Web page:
Poster: Electrode Design Booster Using a Statistical Digital Twin
Highly performing Li-ion batteries are needed as part of reliable energy storage systems to successfully master the transition to renewable energies. To meet this challenge, batteries must be fast-charging, long-lasting, sustainable, and cost-effective to manufacture, while also offering high storage capacity. One essential piece of this highly challenging puzzle resides in improving the microstructure of the electrodes, i.e., on a length scale of a few nanometers to a few hundred micrometers.
The use of direct experimental approaches is difficult at this scale - even sometimes impossible – and also expensive and time-consuming. Alternatively, running simulations to specifically improve batteries at these scales is extremely useful. Simulations provide data to be used as reference for the microstructure of the electrode and help to determine the critical parameters for performance improvement. Our work is carried out on a complete commercial software environment called GeoDict, which is suitable to perform all necessary steps.
A starting point to improve the microstructure is to reliably reproduce the original material with a model. We call this model a statistical digital twin when the performance parameters match those of the original material, and at the same time the geometric properties on the micro-scale match those of the original material in a statistical sense.
This talk will show how to create a digital twin of an electrode material. Starting from a microCT scan, all steps up to the validation of the resulting properties will be explained.
All starts with an image stack of an anode material and performing image processing to improve image quality. Then, the material phases are segmented and the 3D structure is reconstructed. Subsequently, the statistical properties of this imported 3D structure are calculated, such as open and closed porosity, tortuosity, or diffusivity. Using this data and starting from grains with a certain shape and size distribution, the volume fraction of these grains is determined and their shape is adjusted to create an statistical digital twin of the original 3D structure. Finally, the binder-carbon black (CBD) is added at a certain contact angle to the structure.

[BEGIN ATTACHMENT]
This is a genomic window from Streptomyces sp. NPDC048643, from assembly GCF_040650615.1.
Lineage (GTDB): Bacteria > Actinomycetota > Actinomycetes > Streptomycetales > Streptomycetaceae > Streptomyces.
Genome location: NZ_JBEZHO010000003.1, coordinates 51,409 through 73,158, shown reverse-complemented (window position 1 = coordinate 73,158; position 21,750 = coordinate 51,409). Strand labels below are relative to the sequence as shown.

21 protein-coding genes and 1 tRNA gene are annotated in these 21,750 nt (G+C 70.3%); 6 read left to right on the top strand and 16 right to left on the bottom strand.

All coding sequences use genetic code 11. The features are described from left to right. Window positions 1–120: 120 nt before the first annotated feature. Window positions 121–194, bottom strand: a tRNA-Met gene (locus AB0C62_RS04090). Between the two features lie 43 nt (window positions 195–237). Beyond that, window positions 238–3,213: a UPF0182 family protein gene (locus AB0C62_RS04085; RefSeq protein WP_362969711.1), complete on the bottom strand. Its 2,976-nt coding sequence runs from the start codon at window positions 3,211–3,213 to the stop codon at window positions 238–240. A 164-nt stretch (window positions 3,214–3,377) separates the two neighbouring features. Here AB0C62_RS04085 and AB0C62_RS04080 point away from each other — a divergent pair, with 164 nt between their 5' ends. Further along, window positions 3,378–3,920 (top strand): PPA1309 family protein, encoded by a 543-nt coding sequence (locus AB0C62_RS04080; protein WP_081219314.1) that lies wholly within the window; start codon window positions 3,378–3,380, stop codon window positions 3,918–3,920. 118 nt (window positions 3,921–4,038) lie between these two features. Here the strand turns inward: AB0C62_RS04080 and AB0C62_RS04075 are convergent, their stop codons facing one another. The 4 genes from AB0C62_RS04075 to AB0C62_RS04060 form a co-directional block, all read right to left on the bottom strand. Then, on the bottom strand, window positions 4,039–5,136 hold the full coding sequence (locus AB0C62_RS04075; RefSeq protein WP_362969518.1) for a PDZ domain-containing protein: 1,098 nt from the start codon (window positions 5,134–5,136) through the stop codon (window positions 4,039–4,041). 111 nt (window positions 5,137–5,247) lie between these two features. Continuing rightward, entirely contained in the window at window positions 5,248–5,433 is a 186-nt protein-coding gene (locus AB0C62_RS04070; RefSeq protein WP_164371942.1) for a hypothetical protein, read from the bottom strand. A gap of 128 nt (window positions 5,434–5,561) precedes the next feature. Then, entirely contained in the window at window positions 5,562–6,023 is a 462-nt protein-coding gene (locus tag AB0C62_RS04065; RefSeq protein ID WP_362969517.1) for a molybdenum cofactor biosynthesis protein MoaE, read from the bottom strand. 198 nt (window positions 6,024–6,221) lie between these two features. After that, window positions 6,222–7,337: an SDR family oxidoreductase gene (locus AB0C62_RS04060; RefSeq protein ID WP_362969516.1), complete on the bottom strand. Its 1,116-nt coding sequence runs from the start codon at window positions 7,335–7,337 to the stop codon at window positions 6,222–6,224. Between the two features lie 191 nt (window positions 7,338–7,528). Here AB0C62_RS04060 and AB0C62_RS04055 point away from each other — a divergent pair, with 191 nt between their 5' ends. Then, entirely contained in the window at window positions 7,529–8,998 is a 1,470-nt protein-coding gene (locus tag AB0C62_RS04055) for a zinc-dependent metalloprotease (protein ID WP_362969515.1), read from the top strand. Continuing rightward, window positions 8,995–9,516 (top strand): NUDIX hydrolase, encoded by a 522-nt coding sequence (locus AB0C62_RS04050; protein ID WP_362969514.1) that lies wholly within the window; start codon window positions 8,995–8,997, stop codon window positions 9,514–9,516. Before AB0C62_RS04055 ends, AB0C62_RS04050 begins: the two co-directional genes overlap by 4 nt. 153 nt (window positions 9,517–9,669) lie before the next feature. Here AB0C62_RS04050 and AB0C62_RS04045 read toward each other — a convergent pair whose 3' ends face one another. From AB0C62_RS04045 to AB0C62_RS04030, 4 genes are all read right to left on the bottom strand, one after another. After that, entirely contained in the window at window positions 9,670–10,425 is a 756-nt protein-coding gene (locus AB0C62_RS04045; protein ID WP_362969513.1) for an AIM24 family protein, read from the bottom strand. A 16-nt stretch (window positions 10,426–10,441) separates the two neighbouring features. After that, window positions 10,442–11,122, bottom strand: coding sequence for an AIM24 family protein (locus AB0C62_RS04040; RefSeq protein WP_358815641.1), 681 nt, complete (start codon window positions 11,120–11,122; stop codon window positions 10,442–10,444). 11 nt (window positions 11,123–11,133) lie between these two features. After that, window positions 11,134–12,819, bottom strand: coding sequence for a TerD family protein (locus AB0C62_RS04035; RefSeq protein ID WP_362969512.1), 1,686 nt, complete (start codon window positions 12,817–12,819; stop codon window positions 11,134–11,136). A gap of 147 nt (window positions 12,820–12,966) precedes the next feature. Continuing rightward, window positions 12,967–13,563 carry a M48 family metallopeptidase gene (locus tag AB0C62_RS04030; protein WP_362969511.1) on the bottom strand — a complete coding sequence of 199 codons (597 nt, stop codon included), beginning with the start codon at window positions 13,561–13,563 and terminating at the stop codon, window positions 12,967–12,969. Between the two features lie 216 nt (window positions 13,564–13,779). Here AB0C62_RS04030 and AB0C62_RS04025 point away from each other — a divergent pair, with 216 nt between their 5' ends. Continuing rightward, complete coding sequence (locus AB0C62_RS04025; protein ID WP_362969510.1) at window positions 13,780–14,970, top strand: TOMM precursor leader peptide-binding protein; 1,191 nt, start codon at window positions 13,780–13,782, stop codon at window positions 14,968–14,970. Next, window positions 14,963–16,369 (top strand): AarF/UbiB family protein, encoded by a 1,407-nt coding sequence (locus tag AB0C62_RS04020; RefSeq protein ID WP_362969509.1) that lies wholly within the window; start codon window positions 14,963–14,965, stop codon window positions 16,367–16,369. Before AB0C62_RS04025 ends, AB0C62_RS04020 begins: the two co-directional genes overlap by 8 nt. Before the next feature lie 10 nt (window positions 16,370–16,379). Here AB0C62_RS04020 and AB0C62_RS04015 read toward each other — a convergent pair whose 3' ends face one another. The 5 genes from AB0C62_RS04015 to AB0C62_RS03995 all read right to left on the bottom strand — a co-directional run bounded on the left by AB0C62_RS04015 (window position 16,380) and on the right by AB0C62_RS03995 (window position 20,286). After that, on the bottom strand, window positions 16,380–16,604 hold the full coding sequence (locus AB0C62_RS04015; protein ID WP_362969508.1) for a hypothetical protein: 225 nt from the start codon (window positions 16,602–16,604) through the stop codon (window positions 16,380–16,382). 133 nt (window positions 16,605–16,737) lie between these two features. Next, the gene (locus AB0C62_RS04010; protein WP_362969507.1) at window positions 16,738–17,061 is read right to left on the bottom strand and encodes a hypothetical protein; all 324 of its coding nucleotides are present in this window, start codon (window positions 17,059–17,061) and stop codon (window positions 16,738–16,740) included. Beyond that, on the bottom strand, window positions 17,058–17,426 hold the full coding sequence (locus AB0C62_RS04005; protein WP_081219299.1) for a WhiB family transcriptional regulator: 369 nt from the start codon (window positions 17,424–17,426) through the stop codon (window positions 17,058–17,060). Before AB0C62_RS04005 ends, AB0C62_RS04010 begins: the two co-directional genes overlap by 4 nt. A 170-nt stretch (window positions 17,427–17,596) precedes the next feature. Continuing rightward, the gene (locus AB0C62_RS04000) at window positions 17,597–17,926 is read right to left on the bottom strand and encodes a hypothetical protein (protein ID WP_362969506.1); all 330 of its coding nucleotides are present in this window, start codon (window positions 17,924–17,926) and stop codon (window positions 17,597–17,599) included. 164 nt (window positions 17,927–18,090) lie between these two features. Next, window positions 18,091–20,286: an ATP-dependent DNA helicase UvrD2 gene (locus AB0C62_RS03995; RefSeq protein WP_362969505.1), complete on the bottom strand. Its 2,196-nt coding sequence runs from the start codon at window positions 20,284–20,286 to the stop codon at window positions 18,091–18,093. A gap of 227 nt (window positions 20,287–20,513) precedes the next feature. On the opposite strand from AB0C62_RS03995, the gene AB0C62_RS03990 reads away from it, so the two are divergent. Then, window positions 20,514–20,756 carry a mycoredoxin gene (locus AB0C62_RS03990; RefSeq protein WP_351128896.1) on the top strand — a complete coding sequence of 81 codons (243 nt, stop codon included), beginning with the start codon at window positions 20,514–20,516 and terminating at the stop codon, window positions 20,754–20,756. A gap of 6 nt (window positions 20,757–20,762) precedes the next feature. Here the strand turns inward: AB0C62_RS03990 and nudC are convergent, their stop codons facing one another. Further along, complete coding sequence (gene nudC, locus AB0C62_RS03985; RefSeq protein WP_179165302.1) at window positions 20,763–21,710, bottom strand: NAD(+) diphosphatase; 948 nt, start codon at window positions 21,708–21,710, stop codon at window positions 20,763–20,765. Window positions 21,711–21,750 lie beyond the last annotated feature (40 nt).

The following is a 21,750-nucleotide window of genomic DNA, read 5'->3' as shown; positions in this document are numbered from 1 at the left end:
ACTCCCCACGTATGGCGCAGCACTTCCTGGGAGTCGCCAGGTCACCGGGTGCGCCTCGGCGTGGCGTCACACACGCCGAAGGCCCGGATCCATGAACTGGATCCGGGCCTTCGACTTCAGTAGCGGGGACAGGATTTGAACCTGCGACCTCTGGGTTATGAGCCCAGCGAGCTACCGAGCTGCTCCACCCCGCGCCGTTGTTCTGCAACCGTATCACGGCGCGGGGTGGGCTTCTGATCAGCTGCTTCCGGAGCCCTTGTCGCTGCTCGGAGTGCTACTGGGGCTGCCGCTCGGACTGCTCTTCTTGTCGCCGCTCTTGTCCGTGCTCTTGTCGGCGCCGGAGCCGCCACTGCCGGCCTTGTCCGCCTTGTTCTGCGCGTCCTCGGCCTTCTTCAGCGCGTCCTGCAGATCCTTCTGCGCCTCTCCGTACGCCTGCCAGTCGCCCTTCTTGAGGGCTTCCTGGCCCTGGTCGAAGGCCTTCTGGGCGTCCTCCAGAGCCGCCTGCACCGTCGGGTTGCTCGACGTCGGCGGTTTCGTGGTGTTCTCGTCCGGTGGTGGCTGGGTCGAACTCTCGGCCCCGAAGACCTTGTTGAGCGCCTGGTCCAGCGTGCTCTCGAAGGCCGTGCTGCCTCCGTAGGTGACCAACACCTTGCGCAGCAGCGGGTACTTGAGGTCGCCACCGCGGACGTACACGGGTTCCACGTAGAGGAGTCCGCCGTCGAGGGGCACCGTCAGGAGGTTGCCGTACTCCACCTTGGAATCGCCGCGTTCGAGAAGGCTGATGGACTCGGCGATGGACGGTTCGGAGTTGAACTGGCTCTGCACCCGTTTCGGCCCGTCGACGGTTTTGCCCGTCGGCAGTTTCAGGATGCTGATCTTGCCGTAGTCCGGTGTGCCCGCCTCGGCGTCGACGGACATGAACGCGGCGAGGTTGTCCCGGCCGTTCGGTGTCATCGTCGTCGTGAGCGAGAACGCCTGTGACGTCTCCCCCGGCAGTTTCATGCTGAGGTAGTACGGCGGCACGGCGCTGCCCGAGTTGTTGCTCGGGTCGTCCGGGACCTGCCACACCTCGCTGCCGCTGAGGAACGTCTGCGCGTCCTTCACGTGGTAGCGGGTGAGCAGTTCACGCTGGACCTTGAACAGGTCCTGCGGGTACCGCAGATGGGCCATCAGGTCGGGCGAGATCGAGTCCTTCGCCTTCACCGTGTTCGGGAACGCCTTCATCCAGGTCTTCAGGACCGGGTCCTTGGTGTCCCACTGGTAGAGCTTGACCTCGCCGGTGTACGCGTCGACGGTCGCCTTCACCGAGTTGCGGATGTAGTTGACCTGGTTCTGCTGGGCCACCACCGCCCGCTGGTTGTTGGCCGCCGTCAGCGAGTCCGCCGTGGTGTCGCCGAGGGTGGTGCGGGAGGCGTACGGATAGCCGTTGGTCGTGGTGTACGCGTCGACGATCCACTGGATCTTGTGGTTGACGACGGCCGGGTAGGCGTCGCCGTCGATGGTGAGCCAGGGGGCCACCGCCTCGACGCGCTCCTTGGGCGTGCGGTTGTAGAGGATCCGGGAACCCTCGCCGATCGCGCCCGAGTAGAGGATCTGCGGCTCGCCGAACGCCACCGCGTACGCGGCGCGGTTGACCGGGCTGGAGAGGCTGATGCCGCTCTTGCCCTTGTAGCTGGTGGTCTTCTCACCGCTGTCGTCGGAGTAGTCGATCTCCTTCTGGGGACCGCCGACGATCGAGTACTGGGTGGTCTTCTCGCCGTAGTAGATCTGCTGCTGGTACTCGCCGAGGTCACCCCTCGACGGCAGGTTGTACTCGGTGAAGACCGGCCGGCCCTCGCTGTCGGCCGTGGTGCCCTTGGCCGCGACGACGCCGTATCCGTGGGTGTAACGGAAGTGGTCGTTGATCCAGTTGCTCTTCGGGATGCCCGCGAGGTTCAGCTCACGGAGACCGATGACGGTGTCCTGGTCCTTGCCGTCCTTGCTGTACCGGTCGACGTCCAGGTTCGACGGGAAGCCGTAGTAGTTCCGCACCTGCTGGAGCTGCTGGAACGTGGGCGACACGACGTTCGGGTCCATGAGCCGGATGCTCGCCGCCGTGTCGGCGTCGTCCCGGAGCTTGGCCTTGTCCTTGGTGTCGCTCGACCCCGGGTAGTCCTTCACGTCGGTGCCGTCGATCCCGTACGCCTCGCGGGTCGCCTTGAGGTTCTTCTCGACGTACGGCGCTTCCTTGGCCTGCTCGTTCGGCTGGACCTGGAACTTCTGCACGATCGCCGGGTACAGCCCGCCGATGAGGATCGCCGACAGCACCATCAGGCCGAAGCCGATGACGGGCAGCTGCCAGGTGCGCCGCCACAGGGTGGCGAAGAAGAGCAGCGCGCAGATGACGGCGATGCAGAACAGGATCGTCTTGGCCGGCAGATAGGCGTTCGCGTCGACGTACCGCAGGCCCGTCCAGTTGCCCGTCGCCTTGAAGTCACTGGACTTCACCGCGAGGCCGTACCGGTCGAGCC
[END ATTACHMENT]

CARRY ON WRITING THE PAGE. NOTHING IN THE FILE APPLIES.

The resulting statistical digital twin is validated by comparing its porosity, tortuosity, and diffusivity to the same parameters of the originally imported 3D structure. To finely adjust the result, an automatic structure generation iteration may be scripted using GeoPy, the Python interface in GeoDict.
As application example, we show a case study that displays how batteries may be improved by 3D microstructuring approaches. We simulate the structuring of a graphite anode with a laser and describe how these changes affect crucial parameters of the material, such as tortuosity and diffusivity. This work was performed during the structur.e project of the BMWK . In this project, laser perforated electrodes are manufactured and studied experimentally and via simulations to elaborate design principles for fast-charging anodes. Additionally, this project tested alternative design options, like laser ablation of the CBD-phase and using a graded grain size distribution in the electrode.